And so if you find yourself ever in a void or a vacuum of getting good feedback, it’s important for you to say, “Now how will I get it?” Be the type of person that seeks it out. One of the things that I suggest as a script that you can use, and I write about this in the book, is to state your intention to a mentor or a colleague. My intention is I want to consistently grow and improve, but if I’m also in a position where someone might not want to tell me something that I really need to know about myself, about how maybe my conflict aversion is getting in my way because I’m not having some of the tough conversations that I need with other people or I’m really impatient, and if that’s the case, every once in a while, I maybe act reactively or impulsively or maybe I don’t involve enough people to weigh in before I take action, and that is actually feedback that I have gotten because I am an impatient person and I will have to, the day I die, work on that.
My impatience, I’m a catalyst for action. There’s a lot of strength that comes from that. But when I need to tell people that I need feedback, the farther established that I am in my career, I use that script. I want to consistently grow and improve. I would value your candid feedback and I will do my best to receive it gracefully. And when I do that, I kind of deliver it in that three-part sentence. The first is, here’s my objective. Let me tell you this is why I’m coming to the table. So someone’s going to go, “Okay, that’s a good intent. I appreciate that Laurie wants to grow and improve.” Second, Laurie’s asking for my candid feedback. Right? Okay, well, I do have something I need to tell her, but that thirds part of the statement that is, “I will do my best to receive it gracefully.”, does two things.
Hopefully it sets the table of psychological safety for that person to say, “Okay, I think Laurie is going to try to receive this gracefully.” She’s probably not going to like what I have to say. But that psychological safety is important when we need to have hard conversations. And it’s also a verbal cue for me as I say those words, that next thing I need to do is shut my up and bite my tongue and do what I said I was going to do, which is to hear something hard and then to step back and process it, to not be defensive and say, yeah, but you don’t know. But she said, but they did. And so that’s one of the things when we need to receive criticism, when we need to be the type of person that establishes a habit of seeking out feedback, those are some of the things that I have found in my research for this book I’ve given as advice to coachees and mentees. Certainly they are doses of medication that I partake of myself because I still am someone who needs feedback and who struggles to always either get it or onboard it smoothly.
Rasika Mukkamala: No, that’s so helpful. I was going to ask a follow up, but you answered. I was going to say, how do you ask for feedback? But I think that is so helpful, and I think doing it in that three-pronged approach and reminding if you’re the one receiving the feedback, you’re doing this because you want to grow, not because no one’s trying to attack you or anything because you’re the one asking for it in this case, but I think that’s super helpful and I’m definitely going to be using your approach.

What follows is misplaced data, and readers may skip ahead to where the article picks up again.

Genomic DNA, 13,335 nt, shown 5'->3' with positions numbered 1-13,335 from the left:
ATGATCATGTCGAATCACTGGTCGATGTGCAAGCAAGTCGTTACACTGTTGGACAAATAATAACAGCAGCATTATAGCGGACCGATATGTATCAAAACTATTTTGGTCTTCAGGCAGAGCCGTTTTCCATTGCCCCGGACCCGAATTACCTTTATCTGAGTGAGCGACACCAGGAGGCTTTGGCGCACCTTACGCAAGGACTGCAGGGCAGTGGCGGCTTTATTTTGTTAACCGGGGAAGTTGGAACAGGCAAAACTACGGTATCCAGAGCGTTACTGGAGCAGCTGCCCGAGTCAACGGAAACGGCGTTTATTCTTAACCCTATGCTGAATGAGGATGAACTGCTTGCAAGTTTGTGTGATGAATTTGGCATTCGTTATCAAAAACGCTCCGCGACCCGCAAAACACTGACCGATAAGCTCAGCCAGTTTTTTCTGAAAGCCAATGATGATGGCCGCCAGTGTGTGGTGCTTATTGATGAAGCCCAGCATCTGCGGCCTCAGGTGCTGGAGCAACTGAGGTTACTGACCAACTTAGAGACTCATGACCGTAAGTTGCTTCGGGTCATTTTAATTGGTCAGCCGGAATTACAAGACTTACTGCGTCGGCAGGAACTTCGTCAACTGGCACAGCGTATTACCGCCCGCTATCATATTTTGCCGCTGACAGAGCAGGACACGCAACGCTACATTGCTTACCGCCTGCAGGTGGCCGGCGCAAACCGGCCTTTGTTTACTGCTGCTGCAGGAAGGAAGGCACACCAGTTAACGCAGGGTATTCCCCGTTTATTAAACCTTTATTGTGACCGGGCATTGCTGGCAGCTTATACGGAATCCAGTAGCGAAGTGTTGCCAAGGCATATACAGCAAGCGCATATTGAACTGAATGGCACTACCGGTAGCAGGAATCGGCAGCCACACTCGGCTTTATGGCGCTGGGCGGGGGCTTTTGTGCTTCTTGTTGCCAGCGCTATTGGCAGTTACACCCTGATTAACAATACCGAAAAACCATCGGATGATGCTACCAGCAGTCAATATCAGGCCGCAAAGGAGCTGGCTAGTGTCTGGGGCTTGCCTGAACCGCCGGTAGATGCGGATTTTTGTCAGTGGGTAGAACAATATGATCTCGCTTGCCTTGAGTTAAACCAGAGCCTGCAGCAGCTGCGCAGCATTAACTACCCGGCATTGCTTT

Laurie Baedke: I will tell you one thing that I know without a shadow of a doubt is that every single one of us, even the most superb, mature, reflective, mindful leaders, also we all have blind spots and we all have biases, and we almost never can entirely remove or mitigate their influence on our behavior. Let me say that again. We all have blind spots and biases, and when it comes to those blind spots and biases, ignorance is not bliss. So again, just continuing to do what you’ve always done or not asking for feedback where you might serve an environment for someone to tell you about how your blind spot or your bias is in your way does not mean that it’s not impacting someone. And as you all know, there’s a lot of the literature, and I write extensively in the book about how mentorship and sponsorship and coaching are incredibly important so that we can develop bench strength and develop and advance more diverse leaders in our organization.
There’s a strong connection between these three practices and diversity, equity and inclusion and belonging in our teams, in our organizations. And so it is impossible for any of us to understand the lived experience of everyone around us on our team, which begs the importance of our being a student of human behavior, being someone who practices reflection to consider how I might have privilege or a bias that might be in Lauren’s way in our relationship, or just being mindful of the power dynamic or the differences so that I can be as effective a steward of my leadership or my privilege so that I can be a good resource to my colleague or to my direct report.
Lauren Lavin: I think that was some great actionable tips. I especially liked taking the criticism and then sitting with it for a little bit, maybe not letting it all stick immediately and processing what needs to stay or consulting with a mentor and stuff like that to make sure that it’s A-okay.